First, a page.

Environmentally Smart Cities

6th July 2017


In ecology, sustainability is the property of biological systems to remain diverse and productive indefinitely.

Cities have a heavy impact on the environment and for many years have made small steps in the pursuit of a greener city from electric cars to bicycle rental schemes and regulations to maintain green spaces.

Sustainability depicts durability and longevity, and is in 2017 the term being used to refer to the technological objectives of a city to develop into a smart city.

Cities across the globe are in the pursuit of ambitious plans that will mean significant commitment to secure a sustainable future. This sustainable future doesn’t only benefit the environment, but also businesses, residents, commuters and visitors to name a few.

This ambition has grown from the increased technology that has been born from superfast internet via wireless and wired connections that will enable real time data collection that can be transferred into meaningful information.

The phenomenon known as the internet of things is seeing public and private institutions envisioning a future where technology solutions run their city.

The race to become a smart city is fuelling innovation. However, to enable this, fiber connectivity is key to not only being capable of utilising 5G, but also the increasing integration of internet-enabled solutions and the supporting technological infrastructure this brings.

Fiber internet connectivity has become an integral infrastructure just like electrical or water infrastructure, something that everyone will use, therefore, fiber is also crucial to deal with the increased demand smart city applications would have on network usage, something non fiber based infrastructures could not cope with.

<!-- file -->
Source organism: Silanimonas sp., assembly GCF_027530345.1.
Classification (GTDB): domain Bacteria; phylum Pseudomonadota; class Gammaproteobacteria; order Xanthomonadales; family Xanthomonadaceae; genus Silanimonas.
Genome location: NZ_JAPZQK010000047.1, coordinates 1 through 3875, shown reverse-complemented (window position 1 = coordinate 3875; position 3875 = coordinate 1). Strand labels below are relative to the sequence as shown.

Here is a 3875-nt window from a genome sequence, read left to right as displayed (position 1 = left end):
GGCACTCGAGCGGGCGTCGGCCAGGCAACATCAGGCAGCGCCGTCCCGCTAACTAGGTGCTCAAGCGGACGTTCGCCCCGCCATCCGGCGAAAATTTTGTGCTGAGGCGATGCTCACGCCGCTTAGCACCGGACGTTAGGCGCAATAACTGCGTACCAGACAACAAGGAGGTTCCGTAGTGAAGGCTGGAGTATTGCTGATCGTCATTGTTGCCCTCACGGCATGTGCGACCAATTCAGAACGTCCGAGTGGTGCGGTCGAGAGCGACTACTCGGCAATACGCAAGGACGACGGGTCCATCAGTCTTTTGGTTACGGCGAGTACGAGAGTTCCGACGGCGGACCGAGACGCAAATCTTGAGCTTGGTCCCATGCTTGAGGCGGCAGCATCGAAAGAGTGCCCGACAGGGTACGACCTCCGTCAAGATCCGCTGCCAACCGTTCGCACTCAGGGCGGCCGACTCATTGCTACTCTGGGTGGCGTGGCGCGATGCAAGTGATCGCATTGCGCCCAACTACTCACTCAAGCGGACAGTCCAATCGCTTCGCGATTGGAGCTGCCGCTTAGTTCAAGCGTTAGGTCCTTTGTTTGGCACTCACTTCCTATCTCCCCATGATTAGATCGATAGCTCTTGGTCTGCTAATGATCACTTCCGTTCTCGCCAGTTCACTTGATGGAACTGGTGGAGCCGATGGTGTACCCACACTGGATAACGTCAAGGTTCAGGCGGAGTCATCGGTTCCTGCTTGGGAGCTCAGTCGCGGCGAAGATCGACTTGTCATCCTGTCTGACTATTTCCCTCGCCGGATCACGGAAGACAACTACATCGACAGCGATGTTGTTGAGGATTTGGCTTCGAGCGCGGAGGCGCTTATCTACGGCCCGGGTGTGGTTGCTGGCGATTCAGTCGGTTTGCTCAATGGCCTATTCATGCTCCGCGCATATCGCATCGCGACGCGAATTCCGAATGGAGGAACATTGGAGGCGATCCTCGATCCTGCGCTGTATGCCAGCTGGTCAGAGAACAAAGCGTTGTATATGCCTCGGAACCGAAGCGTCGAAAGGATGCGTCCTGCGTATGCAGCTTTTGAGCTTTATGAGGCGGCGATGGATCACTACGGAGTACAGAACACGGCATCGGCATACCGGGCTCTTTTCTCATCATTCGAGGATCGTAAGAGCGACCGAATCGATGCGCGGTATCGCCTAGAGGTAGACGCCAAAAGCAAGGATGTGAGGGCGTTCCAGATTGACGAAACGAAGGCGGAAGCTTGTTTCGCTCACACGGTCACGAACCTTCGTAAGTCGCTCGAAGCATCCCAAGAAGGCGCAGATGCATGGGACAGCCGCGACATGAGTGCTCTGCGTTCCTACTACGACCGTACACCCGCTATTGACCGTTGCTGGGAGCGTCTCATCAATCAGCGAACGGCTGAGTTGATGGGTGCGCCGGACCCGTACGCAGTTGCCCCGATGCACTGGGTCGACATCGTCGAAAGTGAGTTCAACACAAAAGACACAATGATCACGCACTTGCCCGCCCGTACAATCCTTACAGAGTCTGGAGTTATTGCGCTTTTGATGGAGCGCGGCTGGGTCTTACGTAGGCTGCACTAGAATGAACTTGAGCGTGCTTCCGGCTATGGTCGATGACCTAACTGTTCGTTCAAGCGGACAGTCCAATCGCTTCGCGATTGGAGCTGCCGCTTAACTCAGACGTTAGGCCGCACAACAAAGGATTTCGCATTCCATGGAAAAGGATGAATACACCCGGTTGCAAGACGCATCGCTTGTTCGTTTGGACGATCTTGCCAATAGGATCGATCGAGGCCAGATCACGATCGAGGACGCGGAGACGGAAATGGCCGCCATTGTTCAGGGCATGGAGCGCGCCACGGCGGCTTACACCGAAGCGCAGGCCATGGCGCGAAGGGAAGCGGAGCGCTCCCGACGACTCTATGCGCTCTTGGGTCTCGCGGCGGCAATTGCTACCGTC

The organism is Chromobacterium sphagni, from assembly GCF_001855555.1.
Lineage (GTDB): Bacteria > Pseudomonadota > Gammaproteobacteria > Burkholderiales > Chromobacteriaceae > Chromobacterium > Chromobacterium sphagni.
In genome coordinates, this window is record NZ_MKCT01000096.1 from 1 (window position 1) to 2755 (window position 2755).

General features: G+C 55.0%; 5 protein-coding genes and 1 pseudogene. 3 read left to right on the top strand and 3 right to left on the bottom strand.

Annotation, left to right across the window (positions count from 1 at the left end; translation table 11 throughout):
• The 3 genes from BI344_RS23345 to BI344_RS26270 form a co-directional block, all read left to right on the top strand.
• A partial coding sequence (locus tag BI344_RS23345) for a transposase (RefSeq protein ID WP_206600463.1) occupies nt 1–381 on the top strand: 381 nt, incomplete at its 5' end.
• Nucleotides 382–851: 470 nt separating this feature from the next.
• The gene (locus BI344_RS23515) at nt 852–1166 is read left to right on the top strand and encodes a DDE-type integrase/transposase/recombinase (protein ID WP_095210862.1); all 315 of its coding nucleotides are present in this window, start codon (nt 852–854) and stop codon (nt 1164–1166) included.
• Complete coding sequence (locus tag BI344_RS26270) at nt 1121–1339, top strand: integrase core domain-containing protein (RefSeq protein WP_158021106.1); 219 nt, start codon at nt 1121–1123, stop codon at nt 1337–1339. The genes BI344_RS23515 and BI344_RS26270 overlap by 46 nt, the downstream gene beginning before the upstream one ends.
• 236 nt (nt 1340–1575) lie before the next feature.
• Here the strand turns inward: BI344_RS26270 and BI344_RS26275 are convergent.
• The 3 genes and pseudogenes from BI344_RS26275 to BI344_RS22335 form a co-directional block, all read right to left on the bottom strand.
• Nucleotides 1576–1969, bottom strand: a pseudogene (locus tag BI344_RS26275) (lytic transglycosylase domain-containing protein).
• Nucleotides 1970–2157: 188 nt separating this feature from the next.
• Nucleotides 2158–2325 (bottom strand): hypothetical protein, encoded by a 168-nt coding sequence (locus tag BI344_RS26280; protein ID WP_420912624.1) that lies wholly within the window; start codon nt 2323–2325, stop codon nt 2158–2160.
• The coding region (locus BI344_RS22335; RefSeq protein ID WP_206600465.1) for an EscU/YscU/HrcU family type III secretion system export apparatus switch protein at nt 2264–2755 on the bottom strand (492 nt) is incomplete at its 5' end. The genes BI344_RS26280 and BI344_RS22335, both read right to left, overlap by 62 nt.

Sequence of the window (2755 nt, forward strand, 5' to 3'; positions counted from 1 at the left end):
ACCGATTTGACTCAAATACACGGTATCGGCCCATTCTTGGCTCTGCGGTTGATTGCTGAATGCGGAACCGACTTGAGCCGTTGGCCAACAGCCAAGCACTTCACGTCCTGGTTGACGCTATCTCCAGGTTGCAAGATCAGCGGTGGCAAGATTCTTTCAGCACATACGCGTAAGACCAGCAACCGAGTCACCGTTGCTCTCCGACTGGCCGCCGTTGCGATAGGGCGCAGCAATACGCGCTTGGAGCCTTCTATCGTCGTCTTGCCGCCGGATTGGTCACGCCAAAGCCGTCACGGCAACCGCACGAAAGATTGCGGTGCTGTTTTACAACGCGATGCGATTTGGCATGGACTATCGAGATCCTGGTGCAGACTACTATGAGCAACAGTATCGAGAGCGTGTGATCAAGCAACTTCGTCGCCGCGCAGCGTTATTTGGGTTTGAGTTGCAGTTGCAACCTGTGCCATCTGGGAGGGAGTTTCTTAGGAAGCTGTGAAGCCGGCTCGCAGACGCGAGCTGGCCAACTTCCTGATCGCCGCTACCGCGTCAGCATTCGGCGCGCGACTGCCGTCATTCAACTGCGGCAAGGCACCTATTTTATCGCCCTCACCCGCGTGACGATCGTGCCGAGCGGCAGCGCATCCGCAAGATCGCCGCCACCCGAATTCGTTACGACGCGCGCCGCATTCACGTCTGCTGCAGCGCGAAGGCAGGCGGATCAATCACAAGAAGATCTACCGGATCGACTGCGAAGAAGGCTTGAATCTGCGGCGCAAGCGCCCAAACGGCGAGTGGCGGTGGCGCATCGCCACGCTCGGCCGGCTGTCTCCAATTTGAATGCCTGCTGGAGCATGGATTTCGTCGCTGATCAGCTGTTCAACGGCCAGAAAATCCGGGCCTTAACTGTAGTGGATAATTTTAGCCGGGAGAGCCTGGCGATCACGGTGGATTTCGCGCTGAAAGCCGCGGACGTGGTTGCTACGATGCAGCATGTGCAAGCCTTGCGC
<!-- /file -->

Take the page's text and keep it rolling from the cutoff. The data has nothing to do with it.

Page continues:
The innovative applications and services for smart cities is crucial to their success, however, these cannot be realised without various platforms to enable big data, large distributed systems, open data, internet of things and cloud computing in order to store, manage, and distribute data from sophisticated applications. There is no shortage of companies that are now able to provide these platforms to support smart cities, and because of this cities that have already launched smart city applications through the use of fiber are already reaping the benefits.

Los Angeles saved $8 million a year and has cut energy use by 60% thanks to a smart and adaptive street light system. The system works by using sensors on the lights, enabling them to know what bulbs have burned out. Soon they will also have the ability to brighten and dim the lights from a central location and gather environmental information on the area.

Waste management is another key area of concern for cities. Cities around the world are purchasing garbage bins with Wi-Fi capability and in some cases solar powered trash compactors improving efficiency and helping to make overflowing waste a thing of the past.

Energy usage is also high on a city’s agenda, a welcomed topic for businesses and residents. Seattle is working with the government to upgrade the city’s electric meters so that users get more accurate readings from their electricity consumption and have the ability to manage their own energy conservation meaning reduction in energy usage and costs for home and business owners.

These are just some of the initiatives local governments across the world can learn from in bringing sustainability to their city. There is no definitive list of applications that can be enabled in a city, the possibilities are endless, something developers are proving through not only sustainability projects but also projects that deliver efficiency in every aspect of people’s everyday life.

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